#sugarban: how we survived a month without sugar

#sugarban: how we survived a month without sugar

Have you ever considered yourself addicted to sugar?

For years now I’ve been telling Danny he’s probably diabetic and he should see a doctor about it. He often complains his vision is blurry, he’s always hungry, and he drinks a lot… all symptoms that belong to diabetes. Plus, if you consider how much sugar he has regularly there was a high chance. About six months ago he finally went, got some blood tests done,, and found out that in actual fact he is not diabetic. So the only other possible explanation to his constant craving of Dr Pepper, Ribena, fruit, chocolate, and sweets is that he’s an addict.

Photo by Viktor Hanacek

On May 31st 2017, on our way back from a day working in London, neither of us was up for cooking and we didn’t have much left in the fridge anyway. So we decided to stop at our local chippy, the Sea Tree, for their delicious halloumi salad and chips. I know, why do we go to a fish n’ chip place to have halloumi?? But it’s seriously amazing (and so is their tuna burger). Over dinner I brought up the topic of “Danny you are so addicted to sugar, you should try quitting it for a few days and see how you feel”. To which he replied, “Right, tomorrow is a new month right? Why don’t we both give up sugar for all of June? If I’m doing this, you’re doing it with me”. So just like that, almost as a joke, we decided to cut refined sugar from our diet for a whole month. We didn’t plan it, we didn’t research how to do it. We were just going to wing it.

On the way home, we stopped at the supermarket because Danny wanted one last dessert. His last supper. He bought a pot of Ben & Jerry’s ice cream to say goodbye to sugar. As you do.


On June 1st, we started with what we had in the house. The half empty jar of Nutella was off limits. Along with the remaining Ben & Jerry’s, about 200ml left from  a 2l bottle of Dr Pepper, and any leftover chocolate. It was a hard day.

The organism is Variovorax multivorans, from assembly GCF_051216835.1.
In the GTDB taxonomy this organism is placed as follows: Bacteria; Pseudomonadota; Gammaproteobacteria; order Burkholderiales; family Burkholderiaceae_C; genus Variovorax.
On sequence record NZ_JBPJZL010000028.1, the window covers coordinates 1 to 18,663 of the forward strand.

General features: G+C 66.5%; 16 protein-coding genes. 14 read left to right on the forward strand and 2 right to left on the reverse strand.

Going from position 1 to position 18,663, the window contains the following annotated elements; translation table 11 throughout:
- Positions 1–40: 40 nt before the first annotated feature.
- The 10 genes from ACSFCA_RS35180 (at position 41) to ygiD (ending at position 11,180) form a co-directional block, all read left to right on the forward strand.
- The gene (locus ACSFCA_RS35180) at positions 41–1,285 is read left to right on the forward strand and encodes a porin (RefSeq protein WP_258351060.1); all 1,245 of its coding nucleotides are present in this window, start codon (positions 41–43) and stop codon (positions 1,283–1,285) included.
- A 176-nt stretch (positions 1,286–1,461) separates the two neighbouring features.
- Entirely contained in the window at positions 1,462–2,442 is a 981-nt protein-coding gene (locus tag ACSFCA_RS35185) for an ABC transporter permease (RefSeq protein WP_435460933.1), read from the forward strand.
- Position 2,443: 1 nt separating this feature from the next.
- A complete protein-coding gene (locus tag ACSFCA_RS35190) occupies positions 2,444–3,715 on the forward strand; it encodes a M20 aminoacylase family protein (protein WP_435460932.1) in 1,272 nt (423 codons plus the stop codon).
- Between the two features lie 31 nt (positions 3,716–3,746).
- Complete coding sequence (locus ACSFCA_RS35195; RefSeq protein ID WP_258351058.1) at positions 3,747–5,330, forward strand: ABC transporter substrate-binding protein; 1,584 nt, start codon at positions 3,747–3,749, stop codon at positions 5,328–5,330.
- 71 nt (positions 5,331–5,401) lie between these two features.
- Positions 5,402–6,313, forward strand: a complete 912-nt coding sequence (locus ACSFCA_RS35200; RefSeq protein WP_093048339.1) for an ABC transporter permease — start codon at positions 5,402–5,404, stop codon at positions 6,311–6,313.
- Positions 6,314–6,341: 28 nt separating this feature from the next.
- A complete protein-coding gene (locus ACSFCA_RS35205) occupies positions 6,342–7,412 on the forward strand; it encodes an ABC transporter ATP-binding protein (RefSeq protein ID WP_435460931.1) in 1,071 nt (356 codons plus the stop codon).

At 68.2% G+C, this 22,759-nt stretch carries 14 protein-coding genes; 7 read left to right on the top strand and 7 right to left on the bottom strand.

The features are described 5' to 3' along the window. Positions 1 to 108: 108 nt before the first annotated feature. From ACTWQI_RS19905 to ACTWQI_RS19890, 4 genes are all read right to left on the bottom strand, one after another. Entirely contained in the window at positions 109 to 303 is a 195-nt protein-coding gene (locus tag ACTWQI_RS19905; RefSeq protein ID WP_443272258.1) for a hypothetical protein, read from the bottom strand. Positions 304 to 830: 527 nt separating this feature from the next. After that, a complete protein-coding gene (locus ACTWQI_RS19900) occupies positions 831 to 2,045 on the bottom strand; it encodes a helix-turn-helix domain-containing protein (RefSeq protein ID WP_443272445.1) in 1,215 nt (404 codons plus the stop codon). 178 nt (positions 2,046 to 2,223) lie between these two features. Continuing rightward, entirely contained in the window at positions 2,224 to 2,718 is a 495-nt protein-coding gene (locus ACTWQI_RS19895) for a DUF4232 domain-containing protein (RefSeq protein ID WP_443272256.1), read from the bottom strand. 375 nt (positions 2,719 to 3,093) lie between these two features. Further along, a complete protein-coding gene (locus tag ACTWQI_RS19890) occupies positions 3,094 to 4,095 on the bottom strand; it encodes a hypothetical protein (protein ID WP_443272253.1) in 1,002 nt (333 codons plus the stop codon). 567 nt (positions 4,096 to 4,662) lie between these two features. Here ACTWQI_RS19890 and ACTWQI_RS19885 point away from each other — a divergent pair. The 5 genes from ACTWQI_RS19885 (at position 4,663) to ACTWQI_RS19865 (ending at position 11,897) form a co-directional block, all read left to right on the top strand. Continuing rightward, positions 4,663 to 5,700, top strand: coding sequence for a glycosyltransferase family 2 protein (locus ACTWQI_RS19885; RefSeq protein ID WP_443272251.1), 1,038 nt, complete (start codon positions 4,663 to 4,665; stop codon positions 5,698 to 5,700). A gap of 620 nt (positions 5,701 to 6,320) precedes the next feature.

The following day my dad arrived to visit for the weekend. We went out for lunch in a pub and turns out it was #internationaldonutday, so there were free donuts on the counter. How cruel is that? Free donuts starring at you on your second day of #sugarban. Thankfully I am not a massive fan of donuts, but Danny is. So of course he had one, curtesy of my dad nudging him (thanks, dad!) and his awful experience the day before.

facebook post about day1

My dad was in town to celebrate my birthday and there was a cake arranged for one of the evenings, so we decided to pause the #sugarban for that weekend, and resume on Monday when we had to do groceries anyway.

On Monday we went to do groceries, read through each food label, and if the word ‘sugar’ appeared in the list of ingredients, we put it back. With one exception: coconut yoghurt for breakfast. I thought to myself, I have it with rolled oats and blueberries for breakfast a few times a week, how bad can it be? Danny was kind enough to grant the exception.